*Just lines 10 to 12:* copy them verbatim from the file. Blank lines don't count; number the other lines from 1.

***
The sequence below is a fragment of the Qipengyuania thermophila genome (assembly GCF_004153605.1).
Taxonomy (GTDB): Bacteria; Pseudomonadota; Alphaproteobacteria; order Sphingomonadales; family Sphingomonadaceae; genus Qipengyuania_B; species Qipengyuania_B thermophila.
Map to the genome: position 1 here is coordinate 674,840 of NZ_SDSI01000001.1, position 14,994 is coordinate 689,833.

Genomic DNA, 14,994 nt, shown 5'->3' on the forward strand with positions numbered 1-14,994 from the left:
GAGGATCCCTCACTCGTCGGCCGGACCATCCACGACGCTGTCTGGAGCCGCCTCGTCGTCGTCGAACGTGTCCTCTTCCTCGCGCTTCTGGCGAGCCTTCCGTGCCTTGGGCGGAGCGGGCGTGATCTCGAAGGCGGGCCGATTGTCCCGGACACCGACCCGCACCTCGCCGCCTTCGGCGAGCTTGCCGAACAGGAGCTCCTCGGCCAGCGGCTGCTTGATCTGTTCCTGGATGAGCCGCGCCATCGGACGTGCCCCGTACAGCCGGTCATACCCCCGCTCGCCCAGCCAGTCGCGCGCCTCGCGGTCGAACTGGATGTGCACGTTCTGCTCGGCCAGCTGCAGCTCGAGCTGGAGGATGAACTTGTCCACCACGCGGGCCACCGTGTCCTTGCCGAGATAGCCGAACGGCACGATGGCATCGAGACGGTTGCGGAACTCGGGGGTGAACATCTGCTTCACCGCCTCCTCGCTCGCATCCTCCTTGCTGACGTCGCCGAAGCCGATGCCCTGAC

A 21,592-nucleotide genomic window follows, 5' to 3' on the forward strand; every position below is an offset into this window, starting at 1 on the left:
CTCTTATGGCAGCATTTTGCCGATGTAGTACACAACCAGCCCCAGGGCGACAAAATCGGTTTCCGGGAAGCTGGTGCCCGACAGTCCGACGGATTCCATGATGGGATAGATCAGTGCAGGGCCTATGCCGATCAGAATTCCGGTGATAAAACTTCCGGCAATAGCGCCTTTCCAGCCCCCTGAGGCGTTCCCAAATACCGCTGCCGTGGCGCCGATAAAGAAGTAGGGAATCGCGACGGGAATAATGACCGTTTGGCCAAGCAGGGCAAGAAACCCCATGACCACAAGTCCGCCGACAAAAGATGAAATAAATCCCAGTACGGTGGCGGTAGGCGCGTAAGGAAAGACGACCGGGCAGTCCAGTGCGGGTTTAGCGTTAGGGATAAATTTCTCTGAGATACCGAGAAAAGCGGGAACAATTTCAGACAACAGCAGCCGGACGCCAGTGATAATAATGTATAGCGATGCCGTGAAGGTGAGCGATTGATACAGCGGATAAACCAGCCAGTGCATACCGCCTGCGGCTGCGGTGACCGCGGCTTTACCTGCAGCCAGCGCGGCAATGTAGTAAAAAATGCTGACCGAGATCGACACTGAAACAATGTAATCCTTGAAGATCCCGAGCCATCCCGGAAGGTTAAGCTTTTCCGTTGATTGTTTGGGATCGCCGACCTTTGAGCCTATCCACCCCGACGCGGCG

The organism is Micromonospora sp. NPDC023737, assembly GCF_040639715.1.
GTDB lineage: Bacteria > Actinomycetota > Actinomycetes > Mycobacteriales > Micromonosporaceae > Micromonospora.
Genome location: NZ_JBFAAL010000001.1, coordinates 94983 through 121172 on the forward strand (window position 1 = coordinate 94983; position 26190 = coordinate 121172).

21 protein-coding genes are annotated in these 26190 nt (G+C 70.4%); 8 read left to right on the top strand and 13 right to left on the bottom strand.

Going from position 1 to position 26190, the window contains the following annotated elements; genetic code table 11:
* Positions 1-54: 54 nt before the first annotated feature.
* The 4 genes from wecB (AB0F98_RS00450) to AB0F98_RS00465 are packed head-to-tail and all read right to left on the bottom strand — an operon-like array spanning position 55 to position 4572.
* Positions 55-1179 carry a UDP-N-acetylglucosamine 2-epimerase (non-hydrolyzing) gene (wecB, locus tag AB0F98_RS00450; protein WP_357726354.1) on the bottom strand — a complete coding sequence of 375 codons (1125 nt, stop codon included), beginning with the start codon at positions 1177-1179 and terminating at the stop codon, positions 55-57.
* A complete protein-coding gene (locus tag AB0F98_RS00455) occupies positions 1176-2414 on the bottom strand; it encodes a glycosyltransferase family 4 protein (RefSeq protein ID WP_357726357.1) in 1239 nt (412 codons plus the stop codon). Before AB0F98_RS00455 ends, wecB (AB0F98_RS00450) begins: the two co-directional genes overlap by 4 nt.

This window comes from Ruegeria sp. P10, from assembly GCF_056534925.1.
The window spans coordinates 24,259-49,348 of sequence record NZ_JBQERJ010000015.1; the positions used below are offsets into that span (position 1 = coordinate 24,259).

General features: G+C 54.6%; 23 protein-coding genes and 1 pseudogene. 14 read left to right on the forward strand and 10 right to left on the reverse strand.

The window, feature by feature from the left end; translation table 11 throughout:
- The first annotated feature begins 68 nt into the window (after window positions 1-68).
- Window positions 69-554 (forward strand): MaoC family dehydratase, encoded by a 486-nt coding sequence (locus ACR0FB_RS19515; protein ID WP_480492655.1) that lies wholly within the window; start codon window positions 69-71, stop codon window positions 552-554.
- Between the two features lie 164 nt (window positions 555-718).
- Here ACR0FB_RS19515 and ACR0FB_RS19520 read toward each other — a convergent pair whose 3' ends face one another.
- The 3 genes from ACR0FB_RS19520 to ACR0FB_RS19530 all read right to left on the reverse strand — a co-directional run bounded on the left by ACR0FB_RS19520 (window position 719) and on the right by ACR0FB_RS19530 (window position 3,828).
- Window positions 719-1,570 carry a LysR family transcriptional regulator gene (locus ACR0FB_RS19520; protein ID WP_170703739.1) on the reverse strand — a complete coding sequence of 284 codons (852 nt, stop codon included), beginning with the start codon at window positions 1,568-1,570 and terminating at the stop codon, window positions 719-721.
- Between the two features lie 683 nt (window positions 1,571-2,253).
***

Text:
Genome location: NZ_JBFAAL010000001.1, coordinates 94983 through 121172 on the forward strand (window position 1 = coordinate 94983; position 26190 = coordinate 121172).

21 protein-coding genes are annotated in these 26190 nt (G+C 70.4%); 8 read left to right on the top strand and 13 right to left on the bottom strand.

Going from position 1 to position 26190, the window contains the following annotated elements; genetic code table 11: